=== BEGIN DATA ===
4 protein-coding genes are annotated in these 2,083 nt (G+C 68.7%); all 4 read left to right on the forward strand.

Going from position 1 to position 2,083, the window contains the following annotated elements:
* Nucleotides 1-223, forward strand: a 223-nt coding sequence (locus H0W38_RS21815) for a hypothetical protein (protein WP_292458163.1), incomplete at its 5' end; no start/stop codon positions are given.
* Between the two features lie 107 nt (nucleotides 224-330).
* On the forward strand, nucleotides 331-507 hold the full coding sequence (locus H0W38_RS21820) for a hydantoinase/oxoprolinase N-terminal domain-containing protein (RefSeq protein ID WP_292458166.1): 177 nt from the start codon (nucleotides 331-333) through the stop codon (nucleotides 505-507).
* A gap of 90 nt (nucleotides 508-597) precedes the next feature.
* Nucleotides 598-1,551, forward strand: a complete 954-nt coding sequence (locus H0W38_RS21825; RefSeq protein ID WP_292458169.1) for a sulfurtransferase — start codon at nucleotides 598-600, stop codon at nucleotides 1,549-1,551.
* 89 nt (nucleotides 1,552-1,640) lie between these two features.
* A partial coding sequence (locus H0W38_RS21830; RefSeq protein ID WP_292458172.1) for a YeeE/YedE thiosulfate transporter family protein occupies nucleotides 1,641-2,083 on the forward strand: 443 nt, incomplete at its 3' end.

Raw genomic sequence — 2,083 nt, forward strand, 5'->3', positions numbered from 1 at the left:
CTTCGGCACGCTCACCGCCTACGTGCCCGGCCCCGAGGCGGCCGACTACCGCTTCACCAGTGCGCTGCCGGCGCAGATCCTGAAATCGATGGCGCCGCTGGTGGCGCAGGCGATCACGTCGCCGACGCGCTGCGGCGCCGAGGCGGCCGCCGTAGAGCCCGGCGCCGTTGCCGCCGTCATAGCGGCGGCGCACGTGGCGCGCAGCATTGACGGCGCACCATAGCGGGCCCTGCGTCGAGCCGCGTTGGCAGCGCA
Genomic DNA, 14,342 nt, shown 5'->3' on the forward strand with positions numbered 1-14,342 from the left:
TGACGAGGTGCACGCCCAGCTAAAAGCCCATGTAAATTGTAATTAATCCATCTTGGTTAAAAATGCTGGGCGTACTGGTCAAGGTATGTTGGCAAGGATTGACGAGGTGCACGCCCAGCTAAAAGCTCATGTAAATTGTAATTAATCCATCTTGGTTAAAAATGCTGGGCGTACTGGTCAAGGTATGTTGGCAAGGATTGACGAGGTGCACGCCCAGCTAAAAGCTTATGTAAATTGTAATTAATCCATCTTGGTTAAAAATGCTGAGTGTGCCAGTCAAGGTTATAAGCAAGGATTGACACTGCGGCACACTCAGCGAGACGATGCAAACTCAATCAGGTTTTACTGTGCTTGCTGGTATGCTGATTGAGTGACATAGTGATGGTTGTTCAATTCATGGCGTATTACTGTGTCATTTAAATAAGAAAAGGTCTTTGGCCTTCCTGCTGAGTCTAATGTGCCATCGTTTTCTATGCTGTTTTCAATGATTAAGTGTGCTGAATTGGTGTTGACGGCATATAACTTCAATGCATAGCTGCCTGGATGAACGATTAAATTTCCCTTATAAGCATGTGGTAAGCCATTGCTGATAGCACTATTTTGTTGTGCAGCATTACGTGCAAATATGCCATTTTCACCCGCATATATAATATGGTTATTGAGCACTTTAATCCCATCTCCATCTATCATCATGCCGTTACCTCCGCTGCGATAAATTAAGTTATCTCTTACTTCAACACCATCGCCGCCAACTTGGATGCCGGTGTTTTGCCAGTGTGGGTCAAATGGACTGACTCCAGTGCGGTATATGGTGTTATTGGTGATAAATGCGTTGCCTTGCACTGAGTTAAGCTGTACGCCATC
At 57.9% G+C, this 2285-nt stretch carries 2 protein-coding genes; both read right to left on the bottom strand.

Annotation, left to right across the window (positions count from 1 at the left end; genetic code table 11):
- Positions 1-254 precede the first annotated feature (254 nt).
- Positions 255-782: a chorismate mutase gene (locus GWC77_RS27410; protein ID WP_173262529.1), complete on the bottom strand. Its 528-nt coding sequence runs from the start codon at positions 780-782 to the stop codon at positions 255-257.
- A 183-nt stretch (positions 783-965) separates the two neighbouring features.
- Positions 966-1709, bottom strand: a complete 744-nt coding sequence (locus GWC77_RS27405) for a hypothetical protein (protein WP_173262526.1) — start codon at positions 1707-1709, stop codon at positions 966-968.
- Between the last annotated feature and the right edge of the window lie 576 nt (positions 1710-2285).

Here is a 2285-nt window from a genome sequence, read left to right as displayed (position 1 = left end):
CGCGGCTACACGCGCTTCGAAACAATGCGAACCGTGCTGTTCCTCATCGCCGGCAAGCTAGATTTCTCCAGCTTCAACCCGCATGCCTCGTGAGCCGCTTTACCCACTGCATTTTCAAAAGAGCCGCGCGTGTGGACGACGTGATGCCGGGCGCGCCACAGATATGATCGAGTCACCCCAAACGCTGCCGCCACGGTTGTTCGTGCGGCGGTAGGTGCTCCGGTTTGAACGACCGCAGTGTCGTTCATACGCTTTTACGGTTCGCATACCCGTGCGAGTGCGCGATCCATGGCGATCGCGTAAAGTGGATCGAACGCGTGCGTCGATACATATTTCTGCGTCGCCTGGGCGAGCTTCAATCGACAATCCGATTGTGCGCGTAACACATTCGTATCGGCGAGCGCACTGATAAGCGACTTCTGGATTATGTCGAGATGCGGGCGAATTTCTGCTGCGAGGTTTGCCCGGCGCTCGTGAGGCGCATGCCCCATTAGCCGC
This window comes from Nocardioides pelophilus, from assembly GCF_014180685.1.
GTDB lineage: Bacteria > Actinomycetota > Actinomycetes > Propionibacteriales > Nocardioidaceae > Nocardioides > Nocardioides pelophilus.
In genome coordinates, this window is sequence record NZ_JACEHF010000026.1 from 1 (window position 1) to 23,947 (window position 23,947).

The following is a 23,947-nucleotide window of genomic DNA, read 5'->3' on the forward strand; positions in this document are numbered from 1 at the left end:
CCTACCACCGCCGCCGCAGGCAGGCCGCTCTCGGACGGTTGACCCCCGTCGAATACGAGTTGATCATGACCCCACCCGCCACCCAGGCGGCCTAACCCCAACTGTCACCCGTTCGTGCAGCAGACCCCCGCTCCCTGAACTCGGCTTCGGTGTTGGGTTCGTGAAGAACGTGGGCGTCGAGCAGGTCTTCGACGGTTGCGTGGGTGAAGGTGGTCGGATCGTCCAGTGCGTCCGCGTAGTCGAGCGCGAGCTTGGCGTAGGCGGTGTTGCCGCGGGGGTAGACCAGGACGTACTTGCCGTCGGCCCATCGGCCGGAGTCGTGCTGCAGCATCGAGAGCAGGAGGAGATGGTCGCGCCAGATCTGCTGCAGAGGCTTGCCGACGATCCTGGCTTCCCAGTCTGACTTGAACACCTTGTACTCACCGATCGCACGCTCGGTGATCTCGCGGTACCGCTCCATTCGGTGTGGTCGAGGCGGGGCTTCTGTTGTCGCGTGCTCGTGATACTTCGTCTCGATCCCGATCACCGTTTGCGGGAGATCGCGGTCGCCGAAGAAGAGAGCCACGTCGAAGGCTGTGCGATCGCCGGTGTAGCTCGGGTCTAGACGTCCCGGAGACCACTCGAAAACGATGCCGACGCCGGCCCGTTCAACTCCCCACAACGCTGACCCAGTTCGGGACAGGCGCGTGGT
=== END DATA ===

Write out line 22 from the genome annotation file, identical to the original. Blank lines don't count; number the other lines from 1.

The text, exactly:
CGCGGCTACACGCGCTTCGAAACAATGCGAACCGTGCTGTTCCTCATCGCCGGCAAGCTAGATTTCTCCAGCTTCAACCCGCATGCCTCGTGAGCCGCTTTACCCACTGCATTTTCAAAAGAGCCGCGCGTGTGGACGACGTGATGCCGGGCGCGCCACAGATATGATCGAGTCACCCCAAACGCTGCCGCCACGGTTGTTCGTGCGGCGGTAGGTGCTCCGGTTTGAACGACCGCAGTGTCGTTCATACGCTTTTACGGTTCGCATACCCGTGCGAGTGCGCGATCCATGGCGATCGCGTAAAGTGGATCGAACGCGTGCGTCGATACATATTTCTGCGTCGCCTGGGCGAGCTTCAATCGACAATCCGATTGTGCGCGTAACACATTCGTATCGGCGAGCGCACTGATAAGCGACTTCTGGATTATGTCGAGATGCGGGCGAATTTCTGCTGCGAGGTTTGCCCGGCGCTCGTGAGGCGCATGCCCCATTAGCCGC